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This is an article about launching rockets at Spaceport America, in southern New Mexico. The players include the New Mexico Space Grant Consortium, Spaceport America, FLARE, and the 2014 New Mexico Summer Teachers Institute.

In March of 2014 I got a call from a committee of educators at the New Mexico Space Grant Consortium (NMSGC) with questions about our availability to launch scientific payloads to be built by a group of teachers attending a workshop in Truth or Consequences. The call came a week before the workshop and, although I tried to pull together enough resources to conduct the launch, we had to decline. I did try to establish an expectation that in future FLARE members would be willing to build High Power Rocket (HPR) kits for the NMSGC and provide launch services at cost.

So in early November I got another call. The target was for March 2015 and we were talking about building HPR rockets for a launch and oh, would we be interested in launching at Spaceport America? Darn tootin' we would! I was asked to develop a proposal. My assumptions at this point were: 1) Payloads weighing ~8 oz each, 2) Teachers participating, 3) Private launch. I proposed that we should build up to six HPR rockets and specified the PML 1/2 scale Patriot Missile. This is kit is 7.5" in diameter and 100" tall. Options are available for fiberglassed body tubes and a 14" payload bay. This proposal went through a few minor revisions, and I had an initial teleconference with Pat Hynes to discuss options and capabilities.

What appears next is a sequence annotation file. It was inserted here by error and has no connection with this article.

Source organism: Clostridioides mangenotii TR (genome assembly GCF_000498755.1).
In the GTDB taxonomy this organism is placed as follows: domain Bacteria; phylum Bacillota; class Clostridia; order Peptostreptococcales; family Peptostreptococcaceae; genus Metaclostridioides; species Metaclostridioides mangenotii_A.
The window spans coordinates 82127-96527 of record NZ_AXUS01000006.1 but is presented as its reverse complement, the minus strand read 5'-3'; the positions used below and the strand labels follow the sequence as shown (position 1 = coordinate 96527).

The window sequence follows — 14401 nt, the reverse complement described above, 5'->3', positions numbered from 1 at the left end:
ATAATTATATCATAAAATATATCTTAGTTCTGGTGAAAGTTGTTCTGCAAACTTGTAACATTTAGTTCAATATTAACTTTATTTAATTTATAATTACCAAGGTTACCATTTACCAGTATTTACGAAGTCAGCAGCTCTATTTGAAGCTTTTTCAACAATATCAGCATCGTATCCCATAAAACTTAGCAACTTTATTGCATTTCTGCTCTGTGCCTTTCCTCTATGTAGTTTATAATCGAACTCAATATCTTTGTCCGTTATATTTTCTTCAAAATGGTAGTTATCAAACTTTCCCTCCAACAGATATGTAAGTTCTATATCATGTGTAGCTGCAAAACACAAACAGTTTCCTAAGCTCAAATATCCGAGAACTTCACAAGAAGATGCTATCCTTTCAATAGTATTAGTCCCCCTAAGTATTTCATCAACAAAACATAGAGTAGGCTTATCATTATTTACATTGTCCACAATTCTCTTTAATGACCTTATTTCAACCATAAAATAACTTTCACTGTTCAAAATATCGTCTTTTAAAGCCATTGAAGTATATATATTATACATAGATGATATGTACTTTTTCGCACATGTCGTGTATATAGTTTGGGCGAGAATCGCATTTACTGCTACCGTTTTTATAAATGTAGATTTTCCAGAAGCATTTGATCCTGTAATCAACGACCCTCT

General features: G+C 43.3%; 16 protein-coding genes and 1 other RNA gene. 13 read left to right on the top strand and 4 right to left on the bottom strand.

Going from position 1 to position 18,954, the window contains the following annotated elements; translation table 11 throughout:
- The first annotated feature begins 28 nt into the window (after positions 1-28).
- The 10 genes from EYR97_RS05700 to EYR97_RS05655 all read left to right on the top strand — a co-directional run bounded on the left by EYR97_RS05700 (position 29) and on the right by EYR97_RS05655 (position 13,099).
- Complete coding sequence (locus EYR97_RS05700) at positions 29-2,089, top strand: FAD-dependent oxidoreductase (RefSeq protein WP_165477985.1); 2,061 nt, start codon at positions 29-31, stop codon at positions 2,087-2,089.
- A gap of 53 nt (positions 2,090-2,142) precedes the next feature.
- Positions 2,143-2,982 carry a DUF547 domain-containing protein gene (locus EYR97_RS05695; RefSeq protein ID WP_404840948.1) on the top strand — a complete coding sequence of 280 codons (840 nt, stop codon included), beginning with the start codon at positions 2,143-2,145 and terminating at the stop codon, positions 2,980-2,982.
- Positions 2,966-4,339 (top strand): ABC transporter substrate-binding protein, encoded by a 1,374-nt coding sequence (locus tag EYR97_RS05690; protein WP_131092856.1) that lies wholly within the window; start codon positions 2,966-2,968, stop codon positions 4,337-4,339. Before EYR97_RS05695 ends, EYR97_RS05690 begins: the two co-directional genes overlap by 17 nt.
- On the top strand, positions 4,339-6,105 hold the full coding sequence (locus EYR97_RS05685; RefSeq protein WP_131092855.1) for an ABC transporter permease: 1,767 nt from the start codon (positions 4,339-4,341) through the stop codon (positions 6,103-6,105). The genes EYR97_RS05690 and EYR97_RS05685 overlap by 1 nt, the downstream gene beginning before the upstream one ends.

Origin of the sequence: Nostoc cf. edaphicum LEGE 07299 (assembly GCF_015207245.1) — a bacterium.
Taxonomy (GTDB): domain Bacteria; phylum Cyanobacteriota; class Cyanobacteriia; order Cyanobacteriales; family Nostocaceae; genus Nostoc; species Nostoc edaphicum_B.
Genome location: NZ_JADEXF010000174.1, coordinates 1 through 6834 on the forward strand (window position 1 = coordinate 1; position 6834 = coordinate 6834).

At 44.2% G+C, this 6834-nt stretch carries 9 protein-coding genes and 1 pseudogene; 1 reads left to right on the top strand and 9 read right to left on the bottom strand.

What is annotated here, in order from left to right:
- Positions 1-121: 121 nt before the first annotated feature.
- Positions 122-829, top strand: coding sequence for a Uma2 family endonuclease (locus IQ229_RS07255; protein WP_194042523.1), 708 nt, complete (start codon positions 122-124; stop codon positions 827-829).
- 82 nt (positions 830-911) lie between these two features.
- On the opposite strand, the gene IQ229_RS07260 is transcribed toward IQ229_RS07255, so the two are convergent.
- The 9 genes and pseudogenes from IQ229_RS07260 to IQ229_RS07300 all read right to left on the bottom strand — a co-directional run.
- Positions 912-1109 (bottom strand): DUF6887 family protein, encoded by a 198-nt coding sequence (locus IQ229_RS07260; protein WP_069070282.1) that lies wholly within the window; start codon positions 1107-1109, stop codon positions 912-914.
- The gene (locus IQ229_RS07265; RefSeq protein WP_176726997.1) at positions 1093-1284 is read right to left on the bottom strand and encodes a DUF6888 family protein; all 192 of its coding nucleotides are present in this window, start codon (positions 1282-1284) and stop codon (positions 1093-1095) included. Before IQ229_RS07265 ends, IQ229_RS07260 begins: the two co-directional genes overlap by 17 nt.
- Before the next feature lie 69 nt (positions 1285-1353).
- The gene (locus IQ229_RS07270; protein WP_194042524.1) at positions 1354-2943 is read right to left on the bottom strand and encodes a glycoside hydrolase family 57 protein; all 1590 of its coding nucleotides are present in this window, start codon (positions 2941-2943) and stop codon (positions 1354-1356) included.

Another story about a relationship we (FLARE) are developing with Spaceport America: Over the summer Daniel Giron, our PR director and treasurer was contacted by Aaron Proscott, who is the Business Operations Manager for Spaceport America. Aaron was interested in developing a facility at Spaceport based on the Friends of Amateur Rocketry (FAR) facility in the Mohave Desert. Aaron and I spoke in August and he asked us for a proposal for the HPR launch facility. In July, Aaron had visited the SMRA launch field outside of Alamogordo and spoken with Hugh Malcolm, president of the Spaceport Model Rocketry Association. Aaron was impressed with the field and operations. So the proposal that I wrote with Joe Pfieffer (secretary of FLARE and HPR rocketeer) is based on the layout of the SMRA field with some minor improvements and a larger array of launch stands.

Aaron is thinking in terms of a three to five year timeline to develop this facility, to be operated by New Mexico rocketeers, for education and amateur rocketry. This proposal is available on request.

Back to November. An Anteres rocket blew up, and Spaceship 2 disintegrated over the Mojave Desert. Both were a shock, but the second event was dire news for Spaceport America. The Spaceport has many critics, and has been running at a deficit, despite three paying tenants. The lease arrangements help, but flights are the bread and butter of the business.